Over the past week, my core market health indicators didn’t move much. They continue to bounce around with the market. One thing of concern is that a few measures of breadth are starting to show some weakness. Last month I highlighted the decline in the ratio between the S&P 500 Equal Weight Index (SPXEW) and the S&P 500 Index (SPX). It is still warning of a move to mega caps. The cumulative advance decline line for NYSE (NYAD) is now giving a small warning. The small dip in price for SPX caused a lot of damage to NYAD. The longer this indicator goes without making a new high the more serious the warning will become. I don’t get concerned until it diverges for two or three months so this is something to watch, not something to worry much about. Another measure of breadth comes from Trade Followers Twitter sentiment. The count of bullish stocks diverged from price just before SPX moved to 2400. As the market tries to move higher
Over the past week, my core market health indicators bounced around, but didn’t move enough to make any changes to the core portfolios. I’ve started to see a lot of chatter stating that this is the start of a larger top. So far, I’m not seeing the same evidence. There is a bit of deterioration in some of my measures of breadth, but nothing drastic for a small decline in the general market. The most significant change comes from the ratio between the S&P 500 Equal Weight Index (SPXEW) and the S&P 500 Index (SPX). As I mentioned last month, when this ratio dips below its 20 week moving average we usually see some consolidation. The dip was delayed, but it seems that we’re now experiencing it. Another measure of breadth is the percent of stocks above their 200 day moving average. Long time readers know that I don’t worry until it falls below 60%. As you can see, there are still a healthy number of stocks above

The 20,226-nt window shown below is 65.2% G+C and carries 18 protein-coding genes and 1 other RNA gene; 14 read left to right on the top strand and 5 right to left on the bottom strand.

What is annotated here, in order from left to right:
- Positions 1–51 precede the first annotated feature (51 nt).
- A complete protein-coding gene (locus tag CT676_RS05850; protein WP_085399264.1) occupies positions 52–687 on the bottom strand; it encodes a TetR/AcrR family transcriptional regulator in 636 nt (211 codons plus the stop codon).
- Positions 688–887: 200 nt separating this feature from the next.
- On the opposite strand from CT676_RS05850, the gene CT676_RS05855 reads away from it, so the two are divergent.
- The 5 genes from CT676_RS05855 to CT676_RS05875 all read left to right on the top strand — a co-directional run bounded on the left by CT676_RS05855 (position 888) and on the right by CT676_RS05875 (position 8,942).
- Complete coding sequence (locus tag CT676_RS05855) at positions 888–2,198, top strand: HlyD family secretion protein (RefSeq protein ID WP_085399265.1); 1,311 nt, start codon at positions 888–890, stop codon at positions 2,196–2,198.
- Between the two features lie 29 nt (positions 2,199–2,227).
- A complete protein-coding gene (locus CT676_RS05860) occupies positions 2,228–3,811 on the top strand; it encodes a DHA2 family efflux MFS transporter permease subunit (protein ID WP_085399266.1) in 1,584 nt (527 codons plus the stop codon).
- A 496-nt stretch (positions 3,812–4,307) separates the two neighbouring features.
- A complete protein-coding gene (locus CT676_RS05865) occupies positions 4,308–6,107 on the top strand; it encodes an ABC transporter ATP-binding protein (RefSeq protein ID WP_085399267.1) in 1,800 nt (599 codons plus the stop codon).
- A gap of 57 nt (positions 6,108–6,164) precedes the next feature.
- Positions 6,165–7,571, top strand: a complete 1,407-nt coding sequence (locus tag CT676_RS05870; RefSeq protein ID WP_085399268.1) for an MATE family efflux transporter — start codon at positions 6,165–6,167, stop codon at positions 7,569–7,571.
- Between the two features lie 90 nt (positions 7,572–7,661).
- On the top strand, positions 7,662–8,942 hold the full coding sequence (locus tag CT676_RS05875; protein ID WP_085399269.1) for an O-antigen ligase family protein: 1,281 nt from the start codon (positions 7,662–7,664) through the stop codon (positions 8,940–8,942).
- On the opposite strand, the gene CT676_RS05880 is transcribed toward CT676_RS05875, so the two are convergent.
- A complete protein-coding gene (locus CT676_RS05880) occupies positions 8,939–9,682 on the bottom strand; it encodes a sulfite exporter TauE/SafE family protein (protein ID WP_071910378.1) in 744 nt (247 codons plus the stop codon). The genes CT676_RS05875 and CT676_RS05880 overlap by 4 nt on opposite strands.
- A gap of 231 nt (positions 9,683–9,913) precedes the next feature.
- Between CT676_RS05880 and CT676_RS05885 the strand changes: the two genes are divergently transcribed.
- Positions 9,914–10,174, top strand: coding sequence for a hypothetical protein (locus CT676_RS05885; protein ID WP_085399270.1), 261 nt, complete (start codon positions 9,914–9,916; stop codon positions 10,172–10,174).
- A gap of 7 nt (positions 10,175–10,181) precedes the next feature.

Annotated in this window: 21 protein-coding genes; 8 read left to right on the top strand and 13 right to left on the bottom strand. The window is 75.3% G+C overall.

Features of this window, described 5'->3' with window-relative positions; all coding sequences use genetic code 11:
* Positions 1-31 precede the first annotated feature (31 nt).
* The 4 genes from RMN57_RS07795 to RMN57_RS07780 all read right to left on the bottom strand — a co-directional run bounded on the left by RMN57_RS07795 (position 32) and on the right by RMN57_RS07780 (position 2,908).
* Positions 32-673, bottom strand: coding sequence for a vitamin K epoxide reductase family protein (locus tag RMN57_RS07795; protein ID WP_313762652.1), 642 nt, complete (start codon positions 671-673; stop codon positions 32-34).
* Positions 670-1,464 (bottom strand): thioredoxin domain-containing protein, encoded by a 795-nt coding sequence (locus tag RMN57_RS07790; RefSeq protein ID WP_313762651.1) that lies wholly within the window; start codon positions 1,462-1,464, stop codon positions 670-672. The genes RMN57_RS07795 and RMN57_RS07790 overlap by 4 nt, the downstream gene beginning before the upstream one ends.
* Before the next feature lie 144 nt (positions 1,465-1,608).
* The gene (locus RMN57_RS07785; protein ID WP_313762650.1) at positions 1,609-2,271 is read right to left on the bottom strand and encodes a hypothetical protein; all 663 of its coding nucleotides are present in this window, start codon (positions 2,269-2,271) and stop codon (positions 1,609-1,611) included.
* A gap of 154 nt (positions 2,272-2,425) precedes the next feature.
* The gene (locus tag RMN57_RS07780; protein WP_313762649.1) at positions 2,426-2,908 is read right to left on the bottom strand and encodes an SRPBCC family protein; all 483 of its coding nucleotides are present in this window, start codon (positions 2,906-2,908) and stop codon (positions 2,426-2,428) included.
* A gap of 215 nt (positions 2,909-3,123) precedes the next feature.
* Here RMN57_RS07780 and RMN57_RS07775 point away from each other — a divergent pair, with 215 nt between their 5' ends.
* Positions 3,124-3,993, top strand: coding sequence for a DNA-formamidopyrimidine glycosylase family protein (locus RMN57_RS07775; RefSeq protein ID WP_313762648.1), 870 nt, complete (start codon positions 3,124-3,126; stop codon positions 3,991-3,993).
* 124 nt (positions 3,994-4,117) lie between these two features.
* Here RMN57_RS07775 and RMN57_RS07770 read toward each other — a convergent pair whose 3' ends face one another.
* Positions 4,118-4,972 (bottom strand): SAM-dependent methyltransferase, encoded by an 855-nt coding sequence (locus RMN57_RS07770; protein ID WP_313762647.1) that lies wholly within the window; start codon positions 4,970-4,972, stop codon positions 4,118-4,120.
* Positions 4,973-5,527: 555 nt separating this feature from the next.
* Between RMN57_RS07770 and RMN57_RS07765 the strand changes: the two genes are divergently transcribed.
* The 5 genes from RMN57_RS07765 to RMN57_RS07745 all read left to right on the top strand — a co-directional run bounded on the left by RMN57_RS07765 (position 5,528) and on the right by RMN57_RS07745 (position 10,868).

Over the past week, some serious damage has been done to my core stock market health indicators. Most notably, the measures of the economy and market strength have gone negative. The changes the portfolio allocations as follows. Long / Cash portfolio: 60% long and 40% cash Long / Short portfolio: 80% long high beta stocks and 20% short the S&p 500 Index (or use an inverse etf like SH) Volatility Hedged portfolio: 100% long (since 11/11/2016) As always, use your own risk tolerance and read on the market to guide your investment decisions.